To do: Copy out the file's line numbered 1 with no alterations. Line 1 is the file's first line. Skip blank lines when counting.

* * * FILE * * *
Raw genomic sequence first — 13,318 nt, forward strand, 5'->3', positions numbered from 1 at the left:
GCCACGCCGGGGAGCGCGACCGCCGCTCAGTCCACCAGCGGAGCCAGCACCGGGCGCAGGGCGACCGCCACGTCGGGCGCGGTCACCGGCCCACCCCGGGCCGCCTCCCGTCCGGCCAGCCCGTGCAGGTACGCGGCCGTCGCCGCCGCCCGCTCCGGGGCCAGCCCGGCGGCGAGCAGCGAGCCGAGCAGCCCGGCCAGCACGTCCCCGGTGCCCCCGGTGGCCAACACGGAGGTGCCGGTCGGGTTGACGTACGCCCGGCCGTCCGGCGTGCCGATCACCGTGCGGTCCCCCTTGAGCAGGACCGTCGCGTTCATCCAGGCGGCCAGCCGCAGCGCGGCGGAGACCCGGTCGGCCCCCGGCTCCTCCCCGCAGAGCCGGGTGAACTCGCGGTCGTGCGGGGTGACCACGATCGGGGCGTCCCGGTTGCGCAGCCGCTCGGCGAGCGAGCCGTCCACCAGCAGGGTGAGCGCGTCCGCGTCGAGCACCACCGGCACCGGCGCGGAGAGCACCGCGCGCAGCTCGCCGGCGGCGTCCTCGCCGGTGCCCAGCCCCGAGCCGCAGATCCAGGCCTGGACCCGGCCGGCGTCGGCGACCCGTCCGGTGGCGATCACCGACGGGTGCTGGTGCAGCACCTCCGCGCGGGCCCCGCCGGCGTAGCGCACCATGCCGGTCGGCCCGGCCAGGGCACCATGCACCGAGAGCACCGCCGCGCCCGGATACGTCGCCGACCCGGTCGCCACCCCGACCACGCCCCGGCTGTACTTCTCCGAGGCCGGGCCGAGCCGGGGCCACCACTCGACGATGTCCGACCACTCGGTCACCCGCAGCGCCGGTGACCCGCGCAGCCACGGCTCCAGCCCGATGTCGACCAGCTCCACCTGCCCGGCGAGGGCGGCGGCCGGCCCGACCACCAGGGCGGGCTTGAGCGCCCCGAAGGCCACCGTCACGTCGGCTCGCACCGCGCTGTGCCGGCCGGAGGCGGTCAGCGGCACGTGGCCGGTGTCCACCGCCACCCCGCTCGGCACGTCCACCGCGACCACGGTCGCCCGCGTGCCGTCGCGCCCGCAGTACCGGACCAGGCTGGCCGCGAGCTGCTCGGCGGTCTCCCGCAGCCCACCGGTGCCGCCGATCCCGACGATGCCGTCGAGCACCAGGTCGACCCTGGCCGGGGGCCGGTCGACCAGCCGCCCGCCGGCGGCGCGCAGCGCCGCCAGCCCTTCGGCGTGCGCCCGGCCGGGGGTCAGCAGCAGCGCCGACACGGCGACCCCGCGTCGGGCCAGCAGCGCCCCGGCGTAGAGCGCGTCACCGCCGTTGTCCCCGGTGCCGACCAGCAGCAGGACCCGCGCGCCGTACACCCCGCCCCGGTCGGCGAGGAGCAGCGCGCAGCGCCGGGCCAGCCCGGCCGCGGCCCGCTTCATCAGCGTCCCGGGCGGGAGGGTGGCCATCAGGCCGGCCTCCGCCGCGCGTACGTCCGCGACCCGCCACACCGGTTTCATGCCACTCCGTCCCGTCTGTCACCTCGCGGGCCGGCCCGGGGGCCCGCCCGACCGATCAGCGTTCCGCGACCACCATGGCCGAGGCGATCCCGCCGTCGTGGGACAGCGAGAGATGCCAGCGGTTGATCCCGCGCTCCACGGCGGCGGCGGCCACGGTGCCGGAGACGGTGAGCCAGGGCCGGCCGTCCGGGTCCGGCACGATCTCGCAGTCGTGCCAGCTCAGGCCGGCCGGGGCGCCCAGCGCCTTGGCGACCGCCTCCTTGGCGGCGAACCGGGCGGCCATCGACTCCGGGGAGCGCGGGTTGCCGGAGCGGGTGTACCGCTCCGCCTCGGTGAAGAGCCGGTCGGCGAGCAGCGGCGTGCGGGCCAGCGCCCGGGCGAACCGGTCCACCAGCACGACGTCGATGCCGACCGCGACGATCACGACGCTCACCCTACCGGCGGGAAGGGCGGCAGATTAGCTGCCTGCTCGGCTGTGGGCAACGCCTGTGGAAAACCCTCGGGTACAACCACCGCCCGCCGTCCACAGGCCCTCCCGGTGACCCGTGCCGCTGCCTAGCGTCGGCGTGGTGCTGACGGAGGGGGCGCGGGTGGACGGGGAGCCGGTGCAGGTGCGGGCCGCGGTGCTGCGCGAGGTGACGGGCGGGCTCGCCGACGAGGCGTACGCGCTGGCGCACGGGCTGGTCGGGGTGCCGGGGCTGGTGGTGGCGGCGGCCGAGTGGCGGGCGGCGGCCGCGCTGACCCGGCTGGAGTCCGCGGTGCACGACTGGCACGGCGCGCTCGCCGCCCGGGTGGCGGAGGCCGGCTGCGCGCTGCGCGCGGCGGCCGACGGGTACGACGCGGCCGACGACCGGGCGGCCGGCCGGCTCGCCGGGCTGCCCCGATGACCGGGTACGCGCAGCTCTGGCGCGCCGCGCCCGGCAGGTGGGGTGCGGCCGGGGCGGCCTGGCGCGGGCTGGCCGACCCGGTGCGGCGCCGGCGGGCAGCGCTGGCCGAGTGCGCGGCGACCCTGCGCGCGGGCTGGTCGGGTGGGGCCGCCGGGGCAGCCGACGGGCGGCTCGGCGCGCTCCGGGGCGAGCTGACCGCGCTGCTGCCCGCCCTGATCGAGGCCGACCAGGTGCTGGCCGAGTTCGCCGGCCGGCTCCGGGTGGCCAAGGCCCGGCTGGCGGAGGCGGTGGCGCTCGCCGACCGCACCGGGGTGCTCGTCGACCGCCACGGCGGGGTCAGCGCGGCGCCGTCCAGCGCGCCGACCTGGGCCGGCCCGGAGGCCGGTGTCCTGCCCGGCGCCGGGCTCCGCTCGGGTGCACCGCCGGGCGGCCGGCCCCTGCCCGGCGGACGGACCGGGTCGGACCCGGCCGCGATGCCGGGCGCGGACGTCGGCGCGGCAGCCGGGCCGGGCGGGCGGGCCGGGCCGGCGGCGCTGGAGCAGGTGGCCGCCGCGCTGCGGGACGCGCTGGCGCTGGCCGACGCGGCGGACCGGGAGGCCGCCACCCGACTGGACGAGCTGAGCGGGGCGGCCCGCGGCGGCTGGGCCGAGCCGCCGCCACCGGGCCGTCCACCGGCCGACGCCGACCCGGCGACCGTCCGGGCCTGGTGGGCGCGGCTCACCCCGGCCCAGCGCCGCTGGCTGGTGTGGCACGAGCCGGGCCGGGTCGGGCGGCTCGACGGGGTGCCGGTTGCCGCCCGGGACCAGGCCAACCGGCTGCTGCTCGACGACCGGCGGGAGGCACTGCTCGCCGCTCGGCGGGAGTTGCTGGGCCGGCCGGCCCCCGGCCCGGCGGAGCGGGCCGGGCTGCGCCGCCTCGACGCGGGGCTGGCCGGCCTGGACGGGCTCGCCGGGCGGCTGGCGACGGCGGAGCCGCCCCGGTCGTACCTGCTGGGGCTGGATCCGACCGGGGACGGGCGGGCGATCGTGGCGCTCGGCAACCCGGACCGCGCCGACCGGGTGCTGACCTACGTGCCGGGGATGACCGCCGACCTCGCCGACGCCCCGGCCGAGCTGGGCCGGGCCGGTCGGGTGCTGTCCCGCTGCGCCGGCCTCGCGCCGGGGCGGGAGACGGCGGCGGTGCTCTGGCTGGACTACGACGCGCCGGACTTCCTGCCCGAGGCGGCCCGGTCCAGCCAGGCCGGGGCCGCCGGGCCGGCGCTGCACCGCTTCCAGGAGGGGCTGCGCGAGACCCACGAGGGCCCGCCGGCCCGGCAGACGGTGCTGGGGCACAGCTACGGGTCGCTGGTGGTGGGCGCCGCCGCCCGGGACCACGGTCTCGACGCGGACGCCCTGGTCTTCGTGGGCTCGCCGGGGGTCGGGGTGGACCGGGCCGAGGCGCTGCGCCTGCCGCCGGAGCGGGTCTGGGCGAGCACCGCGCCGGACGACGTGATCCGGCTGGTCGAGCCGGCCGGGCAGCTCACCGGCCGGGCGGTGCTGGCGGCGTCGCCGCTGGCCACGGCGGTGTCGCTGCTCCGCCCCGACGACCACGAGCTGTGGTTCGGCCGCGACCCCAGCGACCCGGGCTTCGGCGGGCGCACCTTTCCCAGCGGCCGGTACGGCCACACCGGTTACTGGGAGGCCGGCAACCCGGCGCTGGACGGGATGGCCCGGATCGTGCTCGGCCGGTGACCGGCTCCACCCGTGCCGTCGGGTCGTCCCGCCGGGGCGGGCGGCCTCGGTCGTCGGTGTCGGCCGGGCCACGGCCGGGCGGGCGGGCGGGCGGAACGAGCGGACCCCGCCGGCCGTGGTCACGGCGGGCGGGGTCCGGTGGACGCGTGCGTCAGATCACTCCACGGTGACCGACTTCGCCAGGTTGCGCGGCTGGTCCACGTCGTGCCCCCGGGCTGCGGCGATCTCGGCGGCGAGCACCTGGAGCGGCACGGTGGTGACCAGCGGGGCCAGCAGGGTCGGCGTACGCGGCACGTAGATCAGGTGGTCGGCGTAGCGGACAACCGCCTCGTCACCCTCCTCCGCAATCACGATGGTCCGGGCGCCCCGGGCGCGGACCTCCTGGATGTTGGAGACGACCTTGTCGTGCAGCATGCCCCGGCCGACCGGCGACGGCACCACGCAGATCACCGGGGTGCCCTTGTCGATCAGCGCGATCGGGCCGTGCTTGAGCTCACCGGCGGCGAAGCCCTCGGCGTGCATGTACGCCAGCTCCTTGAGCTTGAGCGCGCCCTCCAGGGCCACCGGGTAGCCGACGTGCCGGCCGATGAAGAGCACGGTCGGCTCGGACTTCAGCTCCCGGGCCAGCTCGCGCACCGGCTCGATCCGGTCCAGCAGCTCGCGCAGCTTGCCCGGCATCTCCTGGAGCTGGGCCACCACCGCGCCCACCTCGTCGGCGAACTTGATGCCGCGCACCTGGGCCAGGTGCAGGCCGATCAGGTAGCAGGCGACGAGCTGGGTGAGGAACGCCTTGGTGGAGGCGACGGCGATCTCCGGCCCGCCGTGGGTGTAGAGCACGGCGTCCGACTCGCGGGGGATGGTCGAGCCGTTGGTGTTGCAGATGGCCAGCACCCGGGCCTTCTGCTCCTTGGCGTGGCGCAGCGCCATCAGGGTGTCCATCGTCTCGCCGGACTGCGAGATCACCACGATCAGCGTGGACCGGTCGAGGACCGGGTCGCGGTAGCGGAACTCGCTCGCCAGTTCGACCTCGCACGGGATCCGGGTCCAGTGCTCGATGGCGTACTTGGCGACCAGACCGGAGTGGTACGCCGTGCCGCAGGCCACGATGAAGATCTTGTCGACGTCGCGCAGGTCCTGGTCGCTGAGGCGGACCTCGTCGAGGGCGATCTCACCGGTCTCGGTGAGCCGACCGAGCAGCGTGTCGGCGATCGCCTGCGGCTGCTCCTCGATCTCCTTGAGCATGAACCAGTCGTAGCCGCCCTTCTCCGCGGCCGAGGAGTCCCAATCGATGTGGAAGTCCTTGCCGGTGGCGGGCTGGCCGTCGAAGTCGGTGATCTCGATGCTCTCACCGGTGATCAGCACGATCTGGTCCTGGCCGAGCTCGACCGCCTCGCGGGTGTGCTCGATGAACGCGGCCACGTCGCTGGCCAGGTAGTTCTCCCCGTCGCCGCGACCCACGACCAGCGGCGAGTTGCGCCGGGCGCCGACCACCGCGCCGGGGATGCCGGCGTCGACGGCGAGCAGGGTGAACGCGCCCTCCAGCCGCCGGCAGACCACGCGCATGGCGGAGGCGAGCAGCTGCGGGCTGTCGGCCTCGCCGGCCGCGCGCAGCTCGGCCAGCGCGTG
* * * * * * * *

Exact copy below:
Raw genomic sequence first — 13,318 nt, forward strand, 5'->3', positions numbered from 1 at the left: